A dispute involving teenagers in Kettering on Sunday night after an incident flared up at AlterFest ended with the shooting of a 16-year-old police say had nothing to do with the dispute.
- Autopsy done today on Ronnie Bowers, 16
- Ronnie Bowers is an organ donor
- Three suspects ranging from age 14 to 16 remain in custody
- Suspect Miles Heizer, 18, previously charged with felonious assault in attack with a baseball bat in March, was released
- 14-year-old suspect has criminal history stemming back to 2014
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UPDATE @ 2:51 p.m. (Sept. 8):
The coroner’s office has officially ruled Ronnie Bowers’ death a homicide after he died from a gunshot wound to the head.
UPDATE @ 1:46 p.m.
The Montgomery County Coroner’s Office now has the body of Ronnie Bowers and is conducting an autopsy. His mother, Jessica Combs, addressed the media today and said her son was an organ donor.
A GoFundMe account set up for the family of Ronnie Bowers has raised more than $10,700 of the $10,000 goal, as of early Thursday morning. The family is expected to address the media later today.
Bowers, 16, died Tuesday night after being shot in the back of the head near AlterFest while seeking to leave a dispute in which police said he was “an innocent bystander.”
The Montgomery County Coroner’s Office announced Bowers’ death late Tuesday night. He was declared brain dead and his organs will be harvested, according to a coroner’s investigator.
A memorial service for Bowers is scheduled for Sunday in the Fairmont auditorium, 3301 Shroyer Road.
From 11 a.m. to 2 p.m. the family will receive and greet visitors, according to the high school and Routsong Funeral Home. A service is scheduled for 2 p.m.
Ohio Attorney General Mike DeWine called the fatal shooting of Bowers near AlterFest Sunday night “a horrible tragedy.”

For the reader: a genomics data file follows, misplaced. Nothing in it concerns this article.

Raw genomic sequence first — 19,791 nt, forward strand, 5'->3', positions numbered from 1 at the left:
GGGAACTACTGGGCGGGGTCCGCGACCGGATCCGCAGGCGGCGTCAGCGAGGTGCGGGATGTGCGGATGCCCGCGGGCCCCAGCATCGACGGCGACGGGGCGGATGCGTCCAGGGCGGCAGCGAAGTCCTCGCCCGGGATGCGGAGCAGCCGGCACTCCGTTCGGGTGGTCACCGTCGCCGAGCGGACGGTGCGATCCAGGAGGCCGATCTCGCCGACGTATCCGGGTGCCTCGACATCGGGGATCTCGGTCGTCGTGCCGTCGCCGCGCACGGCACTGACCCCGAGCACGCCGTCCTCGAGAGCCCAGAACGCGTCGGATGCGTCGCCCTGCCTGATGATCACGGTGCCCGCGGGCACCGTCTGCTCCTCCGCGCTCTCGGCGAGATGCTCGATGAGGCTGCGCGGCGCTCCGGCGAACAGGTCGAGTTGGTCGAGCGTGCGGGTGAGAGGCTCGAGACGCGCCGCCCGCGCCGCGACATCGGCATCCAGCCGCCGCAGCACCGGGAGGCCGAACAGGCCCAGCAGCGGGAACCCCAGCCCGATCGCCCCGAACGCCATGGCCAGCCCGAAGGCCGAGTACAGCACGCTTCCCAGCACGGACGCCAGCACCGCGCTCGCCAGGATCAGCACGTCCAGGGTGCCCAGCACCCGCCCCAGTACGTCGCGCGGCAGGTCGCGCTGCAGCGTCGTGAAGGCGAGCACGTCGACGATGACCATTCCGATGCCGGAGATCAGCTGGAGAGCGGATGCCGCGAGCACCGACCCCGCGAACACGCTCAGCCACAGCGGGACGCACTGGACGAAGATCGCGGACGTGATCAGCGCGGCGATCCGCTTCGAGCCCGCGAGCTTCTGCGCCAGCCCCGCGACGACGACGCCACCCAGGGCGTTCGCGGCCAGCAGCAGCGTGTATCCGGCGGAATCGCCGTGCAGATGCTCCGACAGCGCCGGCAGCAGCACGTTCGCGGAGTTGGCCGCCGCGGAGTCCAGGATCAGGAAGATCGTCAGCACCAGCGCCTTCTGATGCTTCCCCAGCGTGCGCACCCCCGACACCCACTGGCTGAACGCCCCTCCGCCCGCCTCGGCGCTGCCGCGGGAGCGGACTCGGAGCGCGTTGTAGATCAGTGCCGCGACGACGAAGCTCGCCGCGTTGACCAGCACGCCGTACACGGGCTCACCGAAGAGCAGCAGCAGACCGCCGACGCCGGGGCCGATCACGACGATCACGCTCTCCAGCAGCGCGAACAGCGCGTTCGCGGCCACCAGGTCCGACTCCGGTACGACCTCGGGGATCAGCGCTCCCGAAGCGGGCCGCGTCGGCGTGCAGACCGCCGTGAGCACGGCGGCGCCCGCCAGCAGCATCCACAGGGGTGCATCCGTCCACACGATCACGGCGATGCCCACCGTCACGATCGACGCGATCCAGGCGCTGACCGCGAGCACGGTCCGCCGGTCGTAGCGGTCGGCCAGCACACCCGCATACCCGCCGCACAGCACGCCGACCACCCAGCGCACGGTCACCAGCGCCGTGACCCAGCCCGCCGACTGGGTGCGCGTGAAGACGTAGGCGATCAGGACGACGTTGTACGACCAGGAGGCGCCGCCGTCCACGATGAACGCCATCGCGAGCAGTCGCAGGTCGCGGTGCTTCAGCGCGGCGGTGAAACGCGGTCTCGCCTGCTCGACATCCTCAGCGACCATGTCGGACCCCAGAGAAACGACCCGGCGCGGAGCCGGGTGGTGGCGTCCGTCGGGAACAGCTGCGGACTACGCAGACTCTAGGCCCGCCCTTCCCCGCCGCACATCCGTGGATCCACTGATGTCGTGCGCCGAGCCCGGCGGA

“It’s a parent’s worst nightmare that your child is randomly shot,” DeWine said. “It’s just horrible.”
DeWine said there is no easy solution to the juvenile violence that has impacted the area.
“I’m mostly convinced that what we really need to do is start in kindergarten, first grade, all the way to 12th grade, have something that is age specific … that also has some data behind it that actually works as far as education and prevention,” DeWine said. “I don’t think there’s any easy answer. If there was an easy answer, we would have found it before now.”
Kettering police said Wednesday morning they will wait until the department has an update on the charges in the shooting case before releasing any new information.
The Montgomery County Prosecutor’s Office said Kettering Police had plans to meet again with the office to discuss charges against 18-year-old suspect Miles Heizer after he was released from custody Tuesday night, according to Greg Flannagan, spokesman for the prosecutors office.
That meeting was scheduled to take place in two weeks. However, it’s unclear whether that will change now that Bowers has died from his injuries.
Four people — including three juveniles — were detained in connection to the shooting. Heizer was released from the Kettering jail, pending further investigation, police said Tuesday.
Of the three juvenile suspects that remain in custody, one has a criminal record dating back to 2014. The two 16-year-old suspects have no prior criminal history with the juvenile court, according to the court administrator.
Heizer has a previous charge of felonious assault stemming from a baseball bat attack in March. The three other teen suspects in Sunday’s shooting were ordered detained by a judge Tuesday.
Those three suspects — two of them are 16 and the third is 14 — appeared in the Montgomery County Juvenile Court on felonious assault charges, but there was no mention of who fired the shot that initially injured Bowers.